Pakistan High Court upholds ‘legality’ of former PM Imran Khan’s arrest

Imran Khan has said he is facing over 140 cases (File)


Dashing the hopes of his party, the Islamabad High Court on Tuesday night upheld the arrest of Imran Khan, saying all legal formalities were completed by the National Accountability Bureau (NAB) while carrying out the arrest of the former prime minister.

The court issued its reserved judgement, upsetting the Pakistan Tehreek-e-Insaf, which claimed that the arrest was illegal and that the IHC would rule in favor of party chief Imran Khan.

The Islamabad High Court on Tuesday summoned top officials and police officers after Pakistan’s former prime minister Imran Khan was dramatically arrested from the court premises in a corruption case, but reserved its verdict.

Islamabad High Court (IHC) Chief Justice Aamer Farooq took notice of the arrest by paramilitary rangers when the PTI party chief was present in the court to record his biometric attendance before the start of the hearing in the corruption case.

Imran Khan, 70, traveling from Lahore to the federal capital Islamabad, was arrested after Rangers broke a glass window and thrashed lawyers and Imran Khan’s security staff.

The cricketer-turned-politician’s arrest comes a day after the powerful military accused him of leveling baseless allegations against a senior spy agency ISI official.

The IHC summoned various officials and heard arguments on the merits of the arrest and whether or not it was legal to arrest anyone present inside the court.

The Chief Justice had reserved the judgment after hearing the matter.

The Chief Justice initially ordered the Interior Secretary, Inspector General (IG) Police Islamabad and other officials to respond to the arrests within 15 minutes.

The chief justice said he was showing “restraint” in the matter and threatened to summon the prime minister if the Islamabad police chief failed to appear.

Justice Farooq said, “Come to the court and tell us why and in what case Imran has been arrested.”

IG Akbar Nasir Khan duly appeared before the court and said that Imran Khan was arrested by NAB in the alleged corruption case involving him and his wife Bushra Bibi.

Imran Khan’s counsel Faisal Chowdhary told the court that the PTI chief was illegally arrested when he was present inside the court to record his biometric attendance.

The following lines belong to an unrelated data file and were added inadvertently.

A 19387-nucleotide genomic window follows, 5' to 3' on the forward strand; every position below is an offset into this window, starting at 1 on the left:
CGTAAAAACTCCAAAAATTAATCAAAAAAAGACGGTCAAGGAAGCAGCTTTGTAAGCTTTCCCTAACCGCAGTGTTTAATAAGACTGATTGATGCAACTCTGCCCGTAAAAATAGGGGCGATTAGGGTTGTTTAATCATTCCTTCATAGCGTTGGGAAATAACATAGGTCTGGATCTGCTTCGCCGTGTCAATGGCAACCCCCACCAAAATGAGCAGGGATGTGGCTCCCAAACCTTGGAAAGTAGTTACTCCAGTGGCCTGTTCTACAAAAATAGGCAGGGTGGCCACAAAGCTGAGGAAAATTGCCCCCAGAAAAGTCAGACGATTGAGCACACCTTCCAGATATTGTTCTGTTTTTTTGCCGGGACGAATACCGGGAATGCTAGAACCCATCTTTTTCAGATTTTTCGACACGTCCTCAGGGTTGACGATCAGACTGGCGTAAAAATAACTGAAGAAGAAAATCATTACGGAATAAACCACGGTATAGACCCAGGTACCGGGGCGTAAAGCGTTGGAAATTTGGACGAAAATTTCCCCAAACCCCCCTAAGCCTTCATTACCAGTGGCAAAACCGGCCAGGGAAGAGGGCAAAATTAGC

Another lawyer for Imran Khan, Barrister Gohar Khan, claimed that the cricketer-turned-politician was hit on the head with an iron rod and injured in his leg during his arrest.

Imran Khan’s second lawyer Khwaja Harris said that the court should take action against NAB as Imran Khan was arrested from inside the court, which is a violation of the sanctity of the court.

After hearing the lawyers, the Chief Justice summoned the NAB officials before taking a break. When the court resumed, Director General NAB Rawalpindi Mirza Irfan Baig appeared along with Deputy Prosecutor General NAB Sardar Muzaffar Abbasi.

Abbasi told the court that the anti-corruption watchdog has the legal right to arrest Khan, who had failed to join the probe in the case.

“The accused can be arrested from anywhere if he shows resistance,” he said.

Advocate Harris opposed the NAB’s argument saying that the arrest was made in violation of rules and the court should take action.

“The court should quash the arrest as it is illegal and NBA should be ordered to release Imran Khan immediately,” he added.

Following Khan’s dramatic arrest, supporters of the former prime minister stormed the Pakistan Army headquarters in the garrison city of Rawalpindi and the corps commander’s residence in Lahore.

Imran Khan has been facing multiple cases since he was ousted from power in a no-confidence vote in April last year. He has dismissed all these cases as political harassment by the ruling coalition.

Currently, Imran Khan has said that he is facing over 140 cases related to terrorism, blasphemy, murder, violence and inciting violence.

(Except for the headline, this story has not been edited by NDTV staff and is published from a syndicated feed.)